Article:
I just skimmed the article, but given that you already willing to make suck huge investment in capital and space, I just got a feeling it’s easier if you just have a grow room or an algae bio-reactor running at night. the immediate benefit would be the hardware are available in consumer form and most of the design parts have been attempted.
This way the on going cost would only be marginally higher [back of envelope calculation] and you would reap other benefit beside. [food or algae oil]
Back of the envelope: a person exhales about as much carbon as they eat, and a plant removes carbon from the air only by increasing its size, so to remove one person’s CO2 exhalations, you would need to grow as much plant matter as they ate. That’s not impossible, but at that point you’re looking at something more like a greenhouse than like a grow room.
yeah, I dropped the ball on that one, the grow box is out but I got a feeling a grow room is still possible but this is splitting hair.
I am wondering if I also dropped the ball on the algae claim
[EDIT: I see numbers as high as 4 g/L/day quoted for algae growth rates, I updated the reasoning accordingly]
The numbers don’t quite add up on an algae bioreactor for personal use. The stated growth rate for chlorella algae is 0.6 g/L/day, and there are about 4 liters in a gallon, so 100 gallons of algae solution is 400 liters is 240 g of algae grown per day, and since about 2/3ds of new biomass comes from CO2 via the 6CO2+6H2O->C6H12O6 reaction, that’s 160 g of CO2 locked up per day, or… about 1⁄6 of a person worth of CO2 in a 24 hour period. [EDIT: 1 person worth of CO2 in a 24 hour period, looks more plausible]
Plants are inefficient at locking up CO2 relative to chemical reactions!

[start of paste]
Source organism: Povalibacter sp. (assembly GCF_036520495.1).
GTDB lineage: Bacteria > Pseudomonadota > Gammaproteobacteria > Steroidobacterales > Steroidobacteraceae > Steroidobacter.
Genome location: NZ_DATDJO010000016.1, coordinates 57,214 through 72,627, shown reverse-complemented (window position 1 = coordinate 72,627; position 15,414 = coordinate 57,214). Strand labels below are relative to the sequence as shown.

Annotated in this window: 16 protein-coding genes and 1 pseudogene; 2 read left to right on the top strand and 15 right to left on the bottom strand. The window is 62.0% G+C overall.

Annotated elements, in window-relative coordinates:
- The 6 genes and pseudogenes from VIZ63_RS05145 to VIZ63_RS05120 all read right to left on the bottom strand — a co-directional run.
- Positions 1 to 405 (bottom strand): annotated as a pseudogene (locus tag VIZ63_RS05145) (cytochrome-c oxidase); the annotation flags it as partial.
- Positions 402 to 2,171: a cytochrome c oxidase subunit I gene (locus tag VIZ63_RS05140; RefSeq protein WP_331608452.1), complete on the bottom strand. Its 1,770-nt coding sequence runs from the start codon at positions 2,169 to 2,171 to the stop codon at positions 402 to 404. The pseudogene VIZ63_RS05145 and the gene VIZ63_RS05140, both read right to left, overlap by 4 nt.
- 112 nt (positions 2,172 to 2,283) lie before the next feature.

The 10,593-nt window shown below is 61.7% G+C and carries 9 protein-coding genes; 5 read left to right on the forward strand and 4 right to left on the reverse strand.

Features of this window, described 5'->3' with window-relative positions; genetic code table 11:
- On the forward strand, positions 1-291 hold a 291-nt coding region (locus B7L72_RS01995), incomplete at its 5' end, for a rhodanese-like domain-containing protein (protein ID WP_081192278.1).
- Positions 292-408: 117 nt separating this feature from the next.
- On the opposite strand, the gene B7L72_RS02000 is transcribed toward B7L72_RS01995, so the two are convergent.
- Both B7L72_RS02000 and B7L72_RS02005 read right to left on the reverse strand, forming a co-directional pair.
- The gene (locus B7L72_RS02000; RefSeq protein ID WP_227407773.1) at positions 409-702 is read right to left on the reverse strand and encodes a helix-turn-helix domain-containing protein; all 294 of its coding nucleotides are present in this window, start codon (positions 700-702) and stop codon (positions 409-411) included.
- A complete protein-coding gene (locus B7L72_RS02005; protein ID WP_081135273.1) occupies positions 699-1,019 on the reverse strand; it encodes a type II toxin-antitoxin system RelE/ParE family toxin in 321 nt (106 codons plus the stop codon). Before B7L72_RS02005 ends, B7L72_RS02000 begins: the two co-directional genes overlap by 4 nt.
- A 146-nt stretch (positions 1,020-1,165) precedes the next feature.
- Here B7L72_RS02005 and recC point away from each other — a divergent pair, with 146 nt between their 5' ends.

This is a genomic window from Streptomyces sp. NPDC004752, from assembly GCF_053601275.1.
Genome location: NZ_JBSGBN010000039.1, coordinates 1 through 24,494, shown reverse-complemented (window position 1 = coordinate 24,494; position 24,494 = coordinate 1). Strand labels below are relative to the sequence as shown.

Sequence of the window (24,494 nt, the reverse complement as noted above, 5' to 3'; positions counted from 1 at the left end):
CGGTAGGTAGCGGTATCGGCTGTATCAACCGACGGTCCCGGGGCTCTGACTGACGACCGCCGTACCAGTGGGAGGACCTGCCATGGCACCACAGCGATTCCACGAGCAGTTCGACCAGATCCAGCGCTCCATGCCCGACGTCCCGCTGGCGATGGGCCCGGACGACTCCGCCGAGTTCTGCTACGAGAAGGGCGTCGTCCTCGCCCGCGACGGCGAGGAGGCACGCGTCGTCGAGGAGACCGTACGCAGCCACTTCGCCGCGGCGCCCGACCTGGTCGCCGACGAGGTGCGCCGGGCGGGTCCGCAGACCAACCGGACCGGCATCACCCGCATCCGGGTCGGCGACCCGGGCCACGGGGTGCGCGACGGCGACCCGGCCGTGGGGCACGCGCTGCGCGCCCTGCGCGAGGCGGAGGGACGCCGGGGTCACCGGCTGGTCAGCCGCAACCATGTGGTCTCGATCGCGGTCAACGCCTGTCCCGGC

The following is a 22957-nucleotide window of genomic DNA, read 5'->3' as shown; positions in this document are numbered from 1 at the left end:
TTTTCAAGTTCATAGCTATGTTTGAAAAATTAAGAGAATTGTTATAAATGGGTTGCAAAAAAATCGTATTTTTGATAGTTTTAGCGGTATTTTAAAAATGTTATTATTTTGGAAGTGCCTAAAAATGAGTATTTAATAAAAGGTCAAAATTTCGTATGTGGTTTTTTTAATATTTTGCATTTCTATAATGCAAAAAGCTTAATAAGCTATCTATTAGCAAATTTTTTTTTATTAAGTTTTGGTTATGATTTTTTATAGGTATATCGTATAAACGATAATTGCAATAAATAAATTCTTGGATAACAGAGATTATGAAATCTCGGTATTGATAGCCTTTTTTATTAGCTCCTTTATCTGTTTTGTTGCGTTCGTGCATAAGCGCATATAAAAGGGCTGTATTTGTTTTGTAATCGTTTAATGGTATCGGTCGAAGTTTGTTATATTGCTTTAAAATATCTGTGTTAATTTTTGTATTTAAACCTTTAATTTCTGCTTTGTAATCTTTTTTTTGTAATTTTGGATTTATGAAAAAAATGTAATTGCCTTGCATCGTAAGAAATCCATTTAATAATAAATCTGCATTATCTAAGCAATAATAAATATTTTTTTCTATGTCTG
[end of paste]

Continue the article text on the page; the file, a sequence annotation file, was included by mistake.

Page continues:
Also you wouldn’t be able to just have the algae as a giant vat, because light has to penetrate in, so the resulting reactor to lock up 1⁄6 [EDIT: 1] of a person worth of CO2 would be substantially larger than the footprint of 2 55-gallon drums.
Also, a paper on extremely high-density algal photobioreactors quotes algal concentration by volume as being as high as 6% under optimal conditions. The dry mass is about 1⁄8 of the wet mass of algae, so that’s 0.75% concentration by weight percent. If the algal inventory in your reactor is 9 kg dry mass (you’d need to waste about 3 kg/day of dry weight or 24 kg/day of wet weight, to keep up with 2 people worth of CO2, or a third of the algae each day), that’s 1200 kg of water in your reactor. Since a gallon is about 4 kg of water, that’s… 300 gallons, or 6 55-gallon drums, footprint 4 ft x 6 ft x 4 ft high, at a bare minimum (probably 3x that volume in practice), so we get the same general sort of result from a different direction.
I’d be quite surprised if you could do that in under a thousand dollars.
I vaguely remember the 4 g/L/day but on further inspection, I now realise that we can’t ever reach that efficiency. If we use the 1 g/L/day but human use 1kg/day (they use less in sleep don’t they?) divided by 2⁄3 it would be about 1.5 m3 (still quite big) and we have to account for the actual foot print which would be much higher (2x higher? 3 m3?).
I am tempted to argue that we don’t have to match the CO2 production rate so perfectly since the CO2 should naturally diffuse a bit, but let’s leave some margin of error on our side.
for the total volume, can’t we just continuously filter out the algae to retain the optimal condition while barely increasing total volume? and since we only use it at night, the total volume need would be less. If we automatically drain it to a hidden larger tank or press it straigth to oil in the basement we maybe saving effort here but increasing volume.